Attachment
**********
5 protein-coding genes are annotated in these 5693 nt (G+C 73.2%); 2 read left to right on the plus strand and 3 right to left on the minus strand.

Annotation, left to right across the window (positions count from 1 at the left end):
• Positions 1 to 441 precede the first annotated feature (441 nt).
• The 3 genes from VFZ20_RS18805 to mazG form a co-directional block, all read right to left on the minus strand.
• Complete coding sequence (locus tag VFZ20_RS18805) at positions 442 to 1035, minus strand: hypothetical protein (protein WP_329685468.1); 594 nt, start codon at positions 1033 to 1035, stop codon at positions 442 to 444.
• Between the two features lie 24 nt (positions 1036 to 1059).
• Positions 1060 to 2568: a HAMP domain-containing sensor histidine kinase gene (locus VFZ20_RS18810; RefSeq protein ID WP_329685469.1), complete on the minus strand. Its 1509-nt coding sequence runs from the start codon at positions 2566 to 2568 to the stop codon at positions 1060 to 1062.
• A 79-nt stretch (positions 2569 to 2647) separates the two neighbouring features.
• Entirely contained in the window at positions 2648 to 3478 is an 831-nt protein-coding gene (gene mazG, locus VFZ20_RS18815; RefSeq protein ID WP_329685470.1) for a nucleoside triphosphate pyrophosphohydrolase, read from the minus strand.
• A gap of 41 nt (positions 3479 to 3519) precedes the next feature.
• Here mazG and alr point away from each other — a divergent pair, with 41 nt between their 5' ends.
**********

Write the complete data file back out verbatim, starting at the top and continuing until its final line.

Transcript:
5 protein-coding genes are annotated in these 5693 nt (G+C 73.2%); 2 read left to right on the plus strand and 3 right to left on the minus strand.

Annotation, left to right across the window (positions count from 1 at the left end):
• Positions 1 to 441 precede the first annotated feature (441 nt).
• The 3 genes from VFZ20_RS18805 to mazG form a co-directional block, all read right to left on the minus strand.
• Complete coding sequence (locus tag VFZ20_RS18805) at positions 442 to 1035, minus strand: hypothetical protein (protein WP_329685468.1); 594 nt, start codon at positions 1033 to 1035, stop codon at positions 442 to 444.
• Between the two features lie 24 nt (positions 1036 to 1059).
• Positions 1060 to 2568: a HAMP domain-containing sensor histidine kinase gene (locus VFZ20_RS18810; RefSeq protein ID WP_329685469.1), complete on the minus strand. Its 1509-nt coding sequence runs from the start codon at positions 2566 to 2568 to the stop codon at positions 1060 to 1062.
• A 79-nt stretch (positions 2569 to 2647) separates the two neighbouring features.
• Entirely contained in the window at positions 2648 to 3478 is an 831-nt protein-coding gene (gene mazG, locus VFZ20_RS18815; RefSeq protein ID WP_329685470.1) for a nucleoside triphosphate pyrophosphohydrolase, read from the minus strand.
• A gap of 41 nt (positions 3479 to 3519) precedes the next feature.
• Here mazG and alr point away from each other — a divergent pair, with 41 nt between their 5' ends.